Did you know that there are actually more than 47 ways to say “delicious” or “tasty” in Japanese? Each prefecture in Japan has its own distinctive expression to state that something is delicious or tastes good. Since most of them are dialects I want to focus on the 12 best and most common ways to say “This is delicious” in Japanese.
Oishii (美味しい) and umai (うまい) are the two most commonly used words to say “delicious”, “tasty”, or “yummy” in Japanese. The words by themselves can also be translated as “This is delicious”. In formal situations, it is better to use the politer “Oishii desu” (美味しいです) or “Oishii desu ne” (美味しいですね).
Read on if you want to know all of the 12 ways to say that something is delicious in Japanese and learn in detail when to use each of the expressions and words. Further down below I will also cover how you can say “so delicious“, “very delicious“, and “looks delicious” in Japanese.
1. Oishii (Desu)
Oishii (美味しい) means “delicious” or “tasty” and is the most commonly used word to express that something tastes good in Japanese. However, the word is used so frequently that it actually rather means “This tastes good” than “Oh my god! This is so delicious!”.
Since in Japanese, it is common to omit parts of a sentence like for example the subject and the topic, just the word oishii (美味しい) by itself can also mean “It’s delicious“, “It’s tasty“, “This is delicious“, or “This is tasty“.
This is delicious!
Kore wa oishii.
This is delicious.
Kono suteeki wa oishii.
This steak is delicious.
In anime and daily life, you will also often hear the expressions “Oishii ne” (美味しいね) and “Oishii yo!” (美味しいよ). “Ne” (ね) and “yo” (よ) are sentence-ending particles and they add softness and/or emphasis.
It’s delicious, isn’t it? (sounds softer)
It’s so delicious! (sounds pretty stronger)
In formal situations with coworkers or your boss, it is better to use the politer version and add the word “desu” (です). Explaining the real meaning of “desu” goes beyond this blog post, so just try to keep in mind that saying “oishii desu” (美味しいです) will sound politer and more formal.
It’s delicious! (polite)
Just as with “oishii” you can also add the sentence-ending particles “ne” and “yo” after “oishii desu” to add softness and/or emphasis. In my opinion, it is okay to use “oishii desu ne” (美味しいですね) in formal situations, especially when you are a woman, but I personally wouldn’t use “oishii desu yo” (美味しいですよ).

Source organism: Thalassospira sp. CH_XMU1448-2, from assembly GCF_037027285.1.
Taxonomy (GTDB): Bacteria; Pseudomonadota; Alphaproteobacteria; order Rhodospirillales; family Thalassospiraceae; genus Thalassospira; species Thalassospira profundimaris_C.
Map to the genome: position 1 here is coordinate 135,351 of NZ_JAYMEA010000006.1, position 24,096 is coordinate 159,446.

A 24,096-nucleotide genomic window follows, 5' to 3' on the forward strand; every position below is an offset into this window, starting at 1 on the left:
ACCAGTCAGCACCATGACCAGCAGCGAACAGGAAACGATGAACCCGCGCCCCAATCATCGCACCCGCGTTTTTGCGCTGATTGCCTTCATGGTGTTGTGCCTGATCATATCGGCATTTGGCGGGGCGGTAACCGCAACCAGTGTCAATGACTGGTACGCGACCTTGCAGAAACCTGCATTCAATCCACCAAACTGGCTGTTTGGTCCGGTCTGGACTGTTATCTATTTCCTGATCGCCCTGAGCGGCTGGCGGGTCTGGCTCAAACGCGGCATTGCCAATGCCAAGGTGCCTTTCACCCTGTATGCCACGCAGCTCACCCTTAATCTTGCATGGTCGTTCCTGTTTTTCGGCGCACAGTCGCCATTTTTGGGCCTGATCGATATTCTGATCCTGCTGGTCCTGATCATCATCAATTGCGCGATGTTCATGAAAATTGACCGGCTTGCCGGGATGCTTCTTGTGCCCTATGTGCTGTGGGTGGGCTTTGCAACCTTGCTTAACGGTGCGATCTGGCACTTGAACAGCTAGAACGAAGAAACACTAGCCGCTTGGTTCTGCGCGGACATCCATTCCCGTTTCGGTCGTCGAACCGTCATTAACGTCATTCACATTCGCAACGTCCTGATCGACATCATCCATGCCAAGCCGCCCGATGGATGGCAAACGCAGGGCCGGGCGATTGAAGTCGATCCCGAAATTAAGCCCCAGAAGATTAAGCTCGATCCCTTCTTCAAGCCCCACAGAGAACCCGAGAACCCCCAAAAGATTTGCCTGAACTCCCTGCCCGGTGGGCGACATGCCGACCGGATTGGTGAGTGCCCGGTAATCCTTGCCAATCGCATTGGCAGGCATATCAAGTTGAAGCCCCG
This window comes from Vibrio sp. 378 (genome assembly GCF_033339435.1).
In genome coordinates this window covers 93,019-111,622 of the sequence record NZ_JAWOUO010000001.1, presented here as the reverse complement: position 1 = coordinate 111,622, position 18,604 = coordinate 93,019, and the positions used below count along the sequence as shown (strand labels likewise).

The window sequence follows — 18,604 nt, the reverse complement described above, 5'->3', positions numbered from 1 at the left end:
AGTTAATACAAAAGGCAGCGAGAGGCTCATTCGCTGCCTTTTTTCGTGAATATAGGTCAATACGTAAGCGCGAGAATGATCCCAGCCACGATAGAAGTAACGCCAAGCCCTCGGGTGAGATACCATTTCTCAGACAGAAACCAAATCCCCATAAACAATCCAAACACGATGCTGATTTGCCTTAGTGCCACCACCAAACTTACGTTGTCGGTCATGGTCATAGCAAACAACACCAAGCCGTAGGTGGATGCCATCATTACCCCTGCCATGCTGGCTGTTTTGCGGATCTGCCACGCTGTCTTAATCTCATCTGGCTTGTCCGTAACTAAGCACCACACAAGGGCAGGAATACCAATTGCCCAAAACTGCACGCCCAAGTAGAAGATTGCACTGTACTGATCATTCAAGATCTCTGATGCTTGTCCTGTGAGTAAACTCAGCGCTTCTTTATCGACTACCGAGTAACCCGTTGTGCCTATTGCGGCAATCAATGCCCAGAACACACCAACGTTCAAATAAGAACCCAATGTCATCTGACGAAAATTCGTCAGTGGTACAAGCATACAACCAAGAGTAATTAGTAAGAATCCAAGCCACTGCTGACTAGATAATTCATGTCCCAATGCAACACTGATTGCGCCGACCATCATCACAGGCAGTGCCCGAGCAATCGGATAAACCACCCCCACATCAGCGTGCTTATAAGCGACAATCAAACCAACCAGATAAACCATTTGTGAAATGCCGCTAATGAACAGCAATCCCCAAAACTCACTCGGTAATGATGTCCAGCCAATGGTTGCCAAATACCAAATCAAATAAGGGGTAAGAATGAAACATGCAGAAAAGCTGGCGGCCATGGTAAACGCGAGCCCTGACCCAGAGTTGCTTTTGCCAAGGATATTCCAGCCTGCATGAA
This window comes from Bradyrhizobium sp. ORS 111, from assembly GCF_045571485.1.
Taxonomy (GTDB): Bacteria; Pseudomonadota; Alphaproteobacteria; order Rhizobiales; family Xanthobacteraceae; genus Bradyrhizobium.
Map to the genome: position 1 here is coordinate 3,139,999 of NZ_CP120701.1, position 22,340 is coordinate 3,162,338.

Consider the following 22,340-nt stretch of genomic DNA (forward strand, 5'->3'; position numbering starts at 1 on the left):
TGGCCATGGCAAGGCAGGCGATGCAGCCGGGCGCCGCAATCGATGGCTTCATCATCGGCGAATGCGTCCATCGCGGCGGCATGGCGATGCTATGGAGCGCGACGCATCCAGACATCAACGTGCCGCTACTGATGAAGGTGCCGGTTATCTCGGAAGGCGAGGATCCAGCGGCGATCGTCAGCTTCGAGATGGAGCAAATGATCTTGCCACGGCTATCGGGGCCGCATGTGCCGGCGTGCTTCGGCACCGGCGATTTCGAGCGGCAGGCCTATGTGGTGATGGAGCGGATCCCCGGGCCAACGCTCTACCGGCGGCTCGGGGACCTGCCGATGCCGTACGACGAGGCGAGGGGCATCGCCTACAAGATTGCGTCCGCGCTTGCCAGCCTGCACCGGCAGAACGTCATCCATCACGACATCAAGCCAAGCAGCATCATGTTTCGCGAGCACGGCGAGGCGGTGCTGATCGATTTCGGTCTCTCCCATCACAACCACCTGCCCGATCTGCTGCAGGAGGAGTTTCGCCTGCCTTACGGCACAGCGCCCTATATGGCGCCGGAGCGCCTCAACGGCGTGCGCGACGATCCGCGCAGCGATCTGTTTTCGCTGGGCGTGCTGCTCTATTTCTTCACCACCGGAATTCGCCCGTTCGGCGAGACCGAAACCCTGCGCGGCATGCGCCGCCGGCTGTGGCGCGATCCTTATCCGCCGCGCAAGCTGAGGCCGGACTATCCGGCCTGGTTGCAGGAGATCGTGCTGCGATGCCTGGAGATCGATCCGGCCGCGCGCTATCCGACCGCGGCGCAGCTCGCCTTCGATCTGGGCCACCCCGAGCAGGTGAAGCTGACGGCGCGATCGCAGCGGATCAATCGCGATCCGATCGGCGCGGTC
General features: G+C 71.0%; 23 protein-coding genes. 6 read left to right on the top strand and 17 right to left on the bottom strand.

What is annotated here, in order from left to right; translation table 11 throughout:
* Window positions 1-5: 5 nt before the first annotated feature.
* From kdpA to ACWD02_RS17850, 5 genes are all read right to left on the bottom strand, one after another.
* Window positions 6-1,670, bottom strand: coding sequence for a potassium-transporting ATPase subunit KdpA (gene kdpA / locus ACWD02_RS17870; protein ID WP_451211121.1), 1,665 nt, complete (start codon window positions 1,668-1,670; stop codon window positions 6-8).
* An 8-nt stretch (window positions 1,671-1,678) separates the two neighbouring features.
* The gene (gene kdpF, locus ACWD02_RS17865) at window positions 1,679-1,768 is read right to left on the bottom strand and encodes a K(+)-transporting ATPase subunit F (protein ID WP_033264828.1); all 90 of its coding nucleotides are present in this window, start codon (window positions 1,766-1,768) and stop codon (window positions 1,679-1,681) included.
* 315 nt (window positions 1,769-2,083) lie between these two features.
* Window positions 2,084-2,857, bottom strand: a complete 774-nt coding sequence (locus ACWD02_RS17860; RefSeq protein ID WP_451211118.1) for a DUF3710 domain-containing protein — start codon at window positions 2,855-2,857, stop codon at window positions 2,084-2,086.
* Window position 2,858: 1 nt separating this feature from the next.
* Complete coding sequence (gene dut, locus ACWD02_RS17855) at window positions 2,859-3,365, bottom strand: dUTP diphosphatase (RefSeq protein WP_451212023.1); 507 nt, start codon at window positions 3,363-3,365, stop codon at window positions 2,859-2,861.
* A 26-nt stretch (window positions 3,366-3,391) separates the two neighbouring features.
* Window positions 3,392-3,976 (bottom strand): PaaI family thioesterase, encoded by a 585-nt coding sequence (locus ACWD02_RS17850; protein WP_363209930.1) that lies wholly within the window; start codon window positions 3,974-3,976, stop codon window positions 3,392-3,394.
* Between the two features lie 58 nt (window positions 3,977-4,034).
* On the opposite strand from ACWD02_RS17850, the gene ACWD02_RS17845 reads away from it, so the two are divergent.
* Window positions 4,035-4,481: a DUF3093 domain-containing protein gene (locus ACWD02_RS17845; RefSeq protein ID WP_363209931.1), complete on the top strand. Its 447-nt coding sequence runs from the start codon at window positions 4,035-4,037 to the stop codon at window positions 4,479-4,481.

Oishii desu ne.
It’s delicious, isn’t it? (polite and soft)
Oishii desu yo!
It’s really delicious! (polite but quite strong)
If you want to learn more about the word “oishii” check out my other blog post: “Oishii: Japanese Meaning, English Translation, How to Use“.
Umai (うまい, 美味い, 旨い, 甘い) is the most common casual phrase that is used to say “delicious” or “tasty” in Japanese. It is usually written in hiragana as “うまい” and I recommend you to do the same, but as you can see it can also be written in kanji as “美味い“, “旨い“, or “甘い“.
Since it is a rather casual term “umai” is more frequently used by men than women. However, especially when hanging out with close friends or family, my female friends in Japan tend to use it all the time. Once, after I started saying it, too, they actually told me “Now you sound like a real Japanese”, haha.
So, to all the female readers here: Don’t be hesitant about using “umai” (うまい) when you eat or drink something delicious with your friends! The only thing you have to keep in mind is that you should never use it in formal situations.
It’s so good!
The word can also be used to say “skilled“, “promising“, or just “good” in general. If you want to know more, here’s my post about the detailed meaning of the Japanese word “umai”. It also explains the deeper meaning behind Rengoku‘s catchphrase in the anime “Demon Slayer Mugen Train“.
Umee (うめぇ, うめー, うめえ) is an even more casual version of the Japanese word “umai” (うまい). It sounds a bit sloppy and might even be considered rude. So I only recommend you to use it among extremely close male friends.
It’s so good!
In spoken Japanese, it is actually quite common to alter the last syllables of i-adjectives and to say “ee” instead of “i”. You can also see this with the extremely useful words sugoi (凄い) and yabai (やばい), for example, which turn into “sugee” and “yabee“.
Nmai (んまい) is yet another colloquial variation of the word “umai” and is best translated as “yummy” or “yum-yum“. To tell you the truth, I have never heard anyone use this word in Japan, but according to my go-to online dictionary it can also mean “delicious” and “appetizing” (source).
Maiu (まいう) or maiuu (まいうー) is a word that you can often hear when watching Japanese TV – especially variety shows that include celebrities, comedians, and delicious food or restaurants.
It is actually the word “umai” (うまい) but said backward starting with the latter half of the word or the syllables “mai”. This is another common thing to do in Japan. The word “senpai” (先輩) meaning senior, for example, is often reversed to “paisen” (パイセン).
I have included the word because you will see and hear it a lot on TV and in ads. If you want, you can actually use “maiu” to say that the food or drinks are delicious in Japanese. However, only in casual situations with your close friends.